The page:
I am currently re reading the complete series. I love that you are doing this. I find things sayings that I missed the first time I read these stories.

  4. Susan Towner-Larsen says:

    Thank you, Louise! You are a truly gifted, skilled storyteller and this glimpse into how your mind works and how characters (and places) evolve is wonderful!

  5. Emily Dame says:

    Love, love, love this new post!

  6. Robin Watson says:

    Oh Louise this is wonderful, I love reading your thought process and I love the way every one has evolved, Three Pines is my favorite place and everyone in Three Pines has a place in my heart. Thank you again

  7. Julie Biron Coenis says:

    August is my birth month and the only gift I look forward to is your “next” book. I have seen you on several TV interviews and you are like your books.REAL!
    I am 75 years young and my parents came from the outskirts of Montreal. All my relatives are from the area. So all your books take me back to childhood when we went to visit everyone and I am truly in heaven. Merci Merci

  8. Cece Bracamonte says:

    Thanks so much from the Spanish Lady! from Northern California!

  9. Dora Villani says:

    Thank you so much, Louise. I agree with Barbara. This will keep us going until your next novel in August. I loved reading your thoughts about “Still Life” and how the idea of Three Pines was conceived. I look forward to the next posting.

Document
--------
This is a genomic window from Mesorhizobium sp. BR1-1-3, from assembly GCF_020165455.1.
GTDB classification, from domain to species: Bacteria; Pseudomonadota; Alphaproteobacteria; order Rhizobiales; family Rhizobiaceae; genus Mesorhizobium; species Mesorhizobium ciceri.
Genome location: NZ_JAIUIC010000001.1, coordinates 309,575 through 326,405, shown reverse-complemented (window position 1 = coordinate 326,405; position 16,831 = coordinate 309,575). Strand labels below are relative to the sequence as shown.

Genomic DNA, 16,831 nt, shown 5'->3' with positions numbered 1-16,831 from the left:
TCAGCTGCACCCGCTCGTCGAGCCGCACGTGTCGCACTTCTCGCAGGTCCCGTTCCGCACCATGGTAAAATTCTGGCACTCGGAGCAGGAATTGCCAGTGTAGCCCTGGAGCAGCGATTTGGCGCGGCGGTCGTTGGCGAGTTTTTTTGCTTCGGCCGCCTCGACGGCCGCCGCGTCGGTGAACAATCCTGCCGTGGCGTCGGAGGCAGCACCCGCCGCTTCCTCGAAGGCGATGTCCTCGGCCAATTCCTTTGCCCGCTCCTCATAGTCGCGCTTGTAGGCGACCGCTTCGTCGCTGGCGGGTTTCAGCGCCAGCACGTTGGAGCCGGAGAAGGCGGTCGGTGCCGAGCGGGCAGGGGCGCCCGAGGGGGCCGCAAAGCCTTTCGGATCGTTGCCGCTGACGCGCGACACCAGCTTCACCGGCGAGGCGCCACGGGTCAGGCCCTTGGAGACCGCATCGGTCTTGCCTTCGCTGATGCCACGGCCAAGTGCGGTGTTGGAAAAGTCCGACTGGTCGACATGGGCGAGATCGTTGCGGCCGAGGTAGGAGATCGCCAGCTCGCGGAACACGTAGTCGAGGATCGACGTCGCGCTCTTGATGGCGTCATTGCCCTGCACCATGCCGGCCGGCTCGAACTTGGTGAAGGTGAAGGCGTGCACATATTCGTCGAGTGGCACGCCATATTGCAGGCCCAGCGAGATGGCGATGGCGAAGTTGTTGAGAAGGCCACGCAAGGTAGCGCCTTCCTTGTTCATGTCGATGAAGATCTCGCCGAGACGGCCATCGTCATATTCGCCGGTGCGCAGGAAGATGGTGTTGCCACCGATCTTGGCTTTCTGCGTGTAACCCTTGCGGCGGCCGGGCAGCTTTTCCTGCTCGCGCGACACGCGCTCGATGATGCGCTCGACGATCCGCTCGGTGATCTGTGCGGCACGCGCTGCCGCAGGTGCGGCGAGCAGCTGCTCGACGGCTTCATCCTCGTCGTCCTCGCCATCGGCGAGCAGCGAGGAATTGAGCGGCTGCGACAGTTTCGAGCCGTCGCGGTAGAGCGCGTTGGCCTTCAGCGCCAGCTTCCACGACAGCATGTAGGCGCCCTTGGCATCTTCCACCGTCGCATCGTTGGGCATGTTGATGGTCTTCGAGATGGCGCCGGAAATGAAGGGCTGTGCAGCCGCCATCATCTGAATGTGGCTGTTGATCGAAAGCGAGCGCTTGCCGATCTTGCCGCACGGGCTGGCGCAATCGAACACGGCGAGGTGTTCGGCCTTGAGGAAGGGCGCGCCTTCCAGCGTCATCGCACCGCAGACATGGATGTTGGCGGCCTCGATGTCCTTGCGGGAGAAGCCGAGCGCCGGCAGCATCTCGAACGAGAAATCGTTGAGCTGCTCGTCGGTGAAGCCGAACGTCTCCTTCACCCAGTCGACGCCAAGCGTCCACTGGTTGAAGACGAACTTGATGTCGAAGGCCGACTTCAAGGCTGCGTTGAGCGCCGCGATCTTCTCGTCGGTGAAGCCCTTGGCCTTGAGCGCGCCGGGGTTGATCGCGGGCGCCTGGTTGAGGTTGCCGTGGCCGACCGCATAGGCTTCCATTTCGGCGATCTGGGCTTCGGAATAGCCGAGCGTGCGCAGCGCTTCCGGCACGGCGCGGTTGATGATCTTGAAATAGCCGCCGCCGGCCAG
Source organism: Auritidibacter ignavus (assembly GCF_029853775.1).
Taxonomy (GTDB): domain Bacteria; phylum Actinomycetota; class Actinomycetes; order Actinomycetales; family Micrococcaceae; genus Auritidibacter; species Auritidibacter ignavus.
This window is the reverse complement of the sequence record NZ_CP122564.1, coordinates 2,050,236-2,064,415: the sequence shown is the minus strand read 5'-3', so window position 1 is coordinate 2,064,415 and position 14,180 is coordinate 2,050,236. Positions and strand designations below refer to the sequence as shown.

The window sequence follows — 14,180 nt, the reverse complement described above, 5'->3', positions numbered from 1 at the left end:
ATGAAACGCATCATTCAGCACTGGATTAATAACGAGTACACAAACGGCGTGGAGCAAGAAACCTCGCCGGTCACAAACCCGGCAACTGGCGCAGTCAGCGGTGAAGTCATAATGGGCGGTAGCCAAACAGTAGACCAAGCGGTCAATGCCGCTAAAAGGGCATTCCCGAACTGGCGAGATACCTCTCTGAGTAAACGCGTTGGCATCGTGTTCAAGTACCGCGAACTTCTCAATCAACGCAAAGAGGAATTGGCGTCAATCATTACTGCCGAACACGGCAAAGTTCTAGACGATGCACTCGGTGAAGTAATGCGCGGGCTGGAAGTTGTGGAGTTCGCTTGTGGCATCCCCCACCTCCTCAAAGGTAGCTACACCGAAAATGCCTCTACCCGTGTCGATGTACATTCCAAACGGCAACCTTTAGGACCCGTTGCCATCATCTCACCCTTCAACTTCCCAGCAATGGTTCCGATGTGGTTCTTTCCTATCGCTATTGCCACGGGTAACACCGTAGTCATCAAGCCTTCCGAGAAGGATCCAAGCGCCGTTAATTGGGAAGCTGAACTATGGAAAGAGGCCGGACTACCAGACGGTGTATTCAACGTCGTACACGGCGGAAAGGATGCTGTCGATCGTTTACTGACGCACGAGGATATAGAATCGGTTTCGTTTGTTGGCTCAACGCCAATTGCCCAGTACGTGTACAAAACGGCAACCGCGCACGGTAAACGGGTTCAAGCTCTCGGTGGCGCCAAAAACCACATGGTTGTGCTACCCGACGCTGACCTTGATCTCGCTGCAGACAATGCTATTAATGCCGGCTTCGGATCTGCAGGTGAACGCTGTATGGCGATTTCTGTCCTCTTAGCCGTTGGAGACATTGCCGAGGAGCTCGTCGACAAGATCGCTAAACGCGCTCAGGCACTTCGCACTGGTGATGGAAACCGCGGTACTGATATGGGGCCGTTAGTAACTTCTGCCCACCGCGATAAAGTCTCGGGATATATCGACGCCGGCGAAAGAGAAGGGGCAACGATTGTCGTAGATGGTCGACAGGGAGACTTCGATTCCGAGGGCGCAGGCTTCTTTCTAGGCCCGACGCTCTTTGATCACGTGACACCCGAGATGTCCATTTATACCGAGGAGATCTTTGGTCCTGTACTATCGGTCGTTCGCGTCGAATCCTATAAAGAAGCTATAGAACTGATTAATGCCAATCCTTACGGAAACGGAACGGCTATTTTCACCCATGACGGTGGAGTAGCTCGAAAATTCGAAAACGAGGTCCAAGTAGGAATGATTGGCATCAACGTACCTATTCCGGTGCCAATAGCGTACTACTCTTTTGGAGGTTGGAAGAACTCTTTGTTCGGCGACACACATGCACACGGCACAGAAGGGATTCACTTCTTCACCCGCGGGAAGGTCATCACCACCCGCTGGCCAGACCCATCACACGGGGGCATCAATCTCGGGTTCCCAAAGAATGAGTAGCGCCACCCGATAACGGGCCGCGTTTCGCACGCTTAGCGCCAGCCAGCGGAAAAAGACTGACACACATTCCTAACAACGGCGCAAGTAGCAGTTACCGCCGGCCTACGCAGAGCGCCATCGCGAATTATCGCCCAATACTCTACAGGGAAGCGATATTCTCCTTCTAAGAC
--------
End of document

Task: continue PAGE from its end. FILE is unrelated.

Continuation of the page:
10. Donna Rafalski says:

    Thank you so much ! So insightful . So interesting to watch the development of the characters over time .

  11. Dee Cawood says:

    Thank you so for the thoughtful hours of getting to know the Gamache family and Three Pines. As they find moral answers to the problems they confront helps each of us as we face our own challenges.

  12. Marjorie Hollis says:

    Wow – I love this new series! I am eagerly awaiting your next book, and these lovely postings will help me hold on until it comes out. The depth of your characters is already fantastic, and for you to share your thoughts about the quotes adds even more to the Three Pines experience. Thank you so much!

  13. Donzelle says:

    Louise you are our Canadian gem. It was the highlight to meet you in the bookstore ,a great memory.Thanks for this new adventure look forward to
    It and the new book.keep well . Donnie

  14. Jana says:

    I love reading Louise’s details about the first book which I am rereading now. This is such a treat!

  15. Shirley Hamilton says:

    Your books are “home” for me. I’ve always wondered when you decided there would be no cell service in Three Pines. In Still Life you have people using cell phones but as the stories progress, cell phone serve is unavailable. Your thoughts please.